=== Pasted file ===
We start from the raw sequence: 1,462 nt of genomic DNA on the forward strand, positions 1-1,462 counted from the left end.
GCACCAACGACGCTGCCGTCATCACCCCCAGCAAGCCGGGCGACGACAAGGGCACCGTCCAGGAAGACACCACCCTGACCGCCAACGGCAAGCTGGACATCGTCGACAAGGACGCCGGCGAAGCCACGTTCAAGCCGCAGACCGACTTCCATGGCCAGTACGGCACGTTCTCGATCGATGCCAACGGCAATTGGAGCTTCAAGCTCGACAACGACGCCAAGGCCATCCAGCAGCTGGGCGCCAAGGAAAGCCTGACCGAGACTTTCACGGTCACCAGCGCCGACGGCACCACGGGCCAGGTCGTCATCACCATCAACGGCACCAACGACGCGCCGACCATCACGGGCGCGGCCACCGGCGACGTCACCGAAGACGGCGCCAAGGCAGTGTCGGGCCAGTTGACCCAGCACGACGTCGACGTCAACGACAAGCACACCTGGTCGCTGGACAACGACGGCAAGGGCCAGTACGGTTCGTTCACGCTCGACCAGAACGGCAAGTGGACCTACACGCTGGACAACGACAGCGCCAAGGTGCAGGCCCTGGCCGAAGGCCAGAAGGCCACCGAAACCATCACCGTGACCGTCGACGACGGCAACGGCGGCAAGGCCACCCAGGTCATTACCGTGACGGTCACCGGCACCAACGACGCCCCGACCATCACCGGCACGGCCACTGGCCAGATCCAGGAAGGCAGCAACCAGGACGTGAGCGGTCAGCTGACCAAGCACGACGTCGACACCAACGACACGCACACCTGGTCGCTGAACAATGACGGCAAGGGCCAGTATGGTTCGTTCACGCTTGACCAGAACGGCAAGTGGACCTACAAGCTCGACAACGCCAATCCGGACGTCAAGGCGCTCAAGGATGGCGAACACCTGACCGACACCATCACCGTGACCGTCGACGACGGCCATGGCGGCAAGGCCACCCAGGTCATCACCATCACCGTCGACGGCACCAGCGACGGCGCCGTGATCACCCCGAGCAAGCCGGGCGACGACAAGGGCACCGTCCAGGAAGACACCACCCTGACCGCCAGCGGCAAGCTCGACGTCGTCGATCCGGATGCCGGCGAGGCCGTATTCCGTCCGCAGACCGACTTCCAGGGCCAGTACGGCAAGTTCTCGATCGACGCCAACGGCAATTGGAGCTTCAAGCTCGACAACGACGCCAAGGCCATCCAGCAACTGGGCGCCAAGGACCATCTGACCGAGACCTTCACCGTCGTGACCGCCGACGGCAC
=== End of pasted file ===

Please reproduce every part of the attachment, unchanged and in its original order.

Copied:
We start from the raw sequence: 1,462 nt of genomic DNA on the forward strand, positions 1-1,462 counted from the left end.
GCACCAACGACGCTGCCGTCATCACCCCCAGCAAGCCGGGCGACGACAAGGGCACCGTCCAGGAAGACACCACCCTGACCGCCAACGGCAAGCTGGACATCGTCGACAAGGACGCCGGCGAAGCCACGTTCAAGCCGCAGACCGACTTCCATGGCCAGTACGGCACGTTCTCGATCGATGCCAACGGCAATTGGAGCTTCAAGCTCGACAACGACGCCAAGGCCATCCAGCAGCTGGGCGCCAAGGAAAGCCTGACCGAGACTTTCACGGTCACCAGCGCCGACGGCACCACGGGCCAGGTCGTCATCACCATCAACGGCACCAACGACGCGCCGACCATCACGGGCGCGGCCACCGGCGACGTCACCGAAGACGGCGCCAAGGCAGTGTCGGGCCAGTTGACCCAGCACGACGTCGACGTCAACGACAAGCACACCTGGTCGCTGGACAACGACGGCAAGGGCCAGTACGGTTCGTTCACGCTCGACCAGAACGGCAAGTGGACCTACACGCTGGACAACGACAGCGCCAAGGTGCAGGCCCTGGCCGAAGGCCAGAAGGCCACCGAAACCATCACCGTGACCGTCGACGACGGCAACGGCGGCAAGGCCACCCAGGTCATTACCGTGACGGTCACCGGCACCAACGACGCCCCGACCATCACCGGCACGGCCACTGGCCAGATCCAGGAAGGCAGCAACCAGGACGTGAGCGGTCAGCTGACCAAGCACGACGTCGACACCAACGACACGCACACCTGGTCGCTGAACAATGACGGCAAGGGCCAGTATGGTTCGTTCACGCTTGACCAGAACGGCAAGTGGACCTACAAGCTCGACAACGCCAATCCGGACGTCAAGGCGCTCAAGGATGGCGAACACCTGACCGACACCATCACCGTGACCGTCGACGACGGCCATGGCGGCAAGGCCACCCAGGTCATCACCATCACCGTCGACGGCACCAGCGACGGCGCCGTGATCACCCCGAGCAAGCCGGGCGACGACAAGGGCACCGTCCAGGAAGACACCACCCTGACCGCCAGCGGCAAGCTCGACGTCGTCGATCCGGATGCCGGCGAGGCCGTATTCCGTCCGCAGACCGACTTCCAGGGCCAGTACGGCAAGTTCTCGATCGACGCCAACGGCAATTGGAGCTTCAAGCTCGACAACGACGCCAAGGCCATCCAGCAACTGGGCGCCAAGGACCATCTGACCGAGACCTTCACCGTCGTGACCGCCGACGGCAC